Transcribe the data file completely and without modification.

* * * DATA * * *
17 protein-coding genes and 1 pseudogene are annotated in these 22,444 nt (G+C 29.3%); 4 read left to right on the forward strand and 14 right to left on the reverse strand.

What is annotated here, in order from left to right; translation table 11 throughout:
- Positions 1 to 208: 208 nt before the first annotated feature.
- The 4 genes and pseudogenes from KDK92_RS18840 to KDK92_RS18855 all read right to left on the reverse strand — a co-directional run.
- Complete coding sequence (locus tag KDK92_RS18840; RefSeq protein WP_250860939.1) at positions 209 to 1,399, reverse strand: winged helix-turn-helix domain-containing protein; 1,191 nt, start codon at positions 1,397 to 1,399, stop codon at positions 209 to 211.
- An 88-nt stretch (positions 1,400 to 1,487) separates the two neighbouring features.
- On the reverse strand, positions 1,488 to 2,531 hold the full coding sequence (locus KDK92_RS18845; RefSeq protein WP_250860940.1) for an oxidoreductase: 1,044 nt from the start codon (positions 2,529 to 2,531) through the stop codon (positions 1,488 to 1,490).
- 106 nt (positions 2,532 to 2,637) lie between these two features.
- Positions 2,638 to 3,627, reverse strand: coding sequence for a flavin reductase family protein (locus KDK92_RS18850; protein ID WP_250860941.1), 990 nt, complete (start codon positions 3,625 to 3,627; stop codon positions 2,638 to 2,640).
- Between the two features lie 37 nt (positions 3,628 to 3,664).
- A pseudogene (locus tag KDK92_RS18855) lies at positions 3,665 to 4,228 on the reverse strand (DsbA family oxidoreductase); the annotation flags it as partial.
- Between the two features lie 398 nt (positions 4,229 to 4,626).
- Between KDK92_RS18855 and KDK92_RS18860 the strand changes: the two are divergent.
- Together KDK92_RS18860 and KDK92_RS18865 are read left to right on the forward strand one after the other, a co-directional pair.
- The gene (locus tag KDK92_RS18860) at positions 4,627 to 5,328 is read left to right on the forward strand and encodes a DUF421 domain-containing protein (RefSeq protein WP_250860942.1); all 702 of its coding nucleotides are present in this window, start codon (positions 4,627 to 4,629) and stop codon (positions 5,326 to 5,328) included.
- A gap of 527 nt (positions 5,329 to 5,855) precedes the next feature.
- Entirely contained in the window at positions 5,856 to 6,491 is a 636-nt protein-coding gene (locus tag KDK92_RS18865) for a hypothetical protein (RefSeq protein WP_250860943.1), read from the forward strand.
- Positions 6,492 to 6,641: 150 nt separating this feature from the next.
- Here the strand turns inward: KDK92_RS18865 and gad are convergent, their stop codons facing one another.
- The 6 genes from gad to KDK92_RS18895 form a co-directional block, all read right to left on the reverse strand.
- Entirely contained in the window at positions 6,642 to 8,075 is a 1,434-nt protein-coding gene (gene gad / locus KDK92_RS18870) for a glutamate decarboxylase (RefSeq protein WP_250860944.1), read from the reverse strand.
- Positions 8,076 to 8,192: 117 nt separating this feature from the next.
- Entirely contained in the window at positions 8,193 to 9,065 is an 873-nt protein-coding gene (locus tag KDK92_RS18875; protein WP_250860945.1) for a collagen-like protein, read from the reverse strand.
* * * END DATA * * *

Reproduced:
17 protein-coding genes and 1 pseudogene are annotated in these 22,444 nt (G+C 29.3%); 4 read left to right on the forward strand and 14 right to left on the reverse strand.

What is annotated here, in order from left to right; translation table 11 throughout:
- Positions 1 to 208: 208 nt before the first annotated feature.
- The 4 genes and pseudogenes from KDK92_RS18840 to KDK92_RS18855 all read right to left on the reverse strand — a co-directional run.
- Complete coding sequence (locus tag KDK92_RS18840; RefSeq protein WP_250860939.1) at positions 209 to 1,399, reverse strand: winged helix-turn-helix domain-containing protein; 1,191 nt, start codon at positions 1,397 to 1,399, stop codon at positions 209 to 211.
- An 88-nt stretch (positions 1,400 to 1,487) separates the two neighbouring features.
- On the reverse strand, positions 1,488 to 2,531 hold the full coding sequence (locus KDK92_RS18845; RefSeq protein WP_250860940.1) for an oxidoreductase: 1,044 nt from the start codon (positions 2,529 to 2,531) through the stop codon (positions 1,488 to 1,490).
- 106 nt (positions 2,532 to 2,637) lie between these two features.
- Positions 2,638 to 3,627, reverse strand: coding sequence for a flavin reductase family protein (locus KDK92_RS18850; protein ID WP_250860941.1), 990 nt, complete (start codon positions 3,625 to 3,627; stop codon positions 2,638 to 2,640).
- Between the two features lie 37 nt (positions 3,628 to 3,664).
- A pseudogene (locus tag KDK92_RS18855) lies at positions 3,665 to 4,228 on the reverse strand (DsbA family oxidoreductase); the annotation flags it as partial.
- Between the two features lie 398 nt (positions 4,229 to 4,626).
- Between KDK92_RS18855 and KDK92_RS18860 the strand changes: the two are divergent.
- Together KDK92_RS18860 and KDK92_RS18865 are read left to right on the forward strand one after the other, a co-directional pair.
- The gene (locus tag KDK92_RS18860) at positions 4,627 to 5,328 is read left to right on the forward strand and encodes a DUF421 domain-containing protein (RefSeq protein WP_250860942.1); all 702 of its coding nucleotides are present in this window, start codon (positions 4,627 to 4,629) and stop codon (positions 5,326 to 5,328) included.
- A gap of 527 nt (positions 5,329 to 5,855) precedes the next feature.
- Entirely contained in the window at positions 5,856 to 6,491 is a 636-nt protein-coding gene (locus tag KDK92_RS18865) for a hypothetical protein (RefSeq protein WP_250860943.1), read from the forward strand.
- Positions 6,492 to 6,641: 150 nt separating this feature from the next.
- Here the strand turns inward: KDK92_RS18865 and gad are convergent, their stop codons facing one another.
- The 6 genes from gad to KDK92_RS18895 form a co-directional block, all read right to left on the reverse strand.
- Entirely contained in the window at positions 6,642 to 8,075 is a 1,434-nt protein-coding gene (gene gad / locus KDK92_RS18870) for a glutamate decarboxylase (RefSeq protein WP_250860944.1), read from the reverse strand.
- Positions 8,076 to 8,192: 117 nt separating this feature from the next.
- Entirely contained in the window at positions 8,193 to 9,065 is an 873-nt protein-coding gene (locus tag KDK92_RS18875; protein WP_250860945.1) for a collagen-like protein, read from the reverse strand.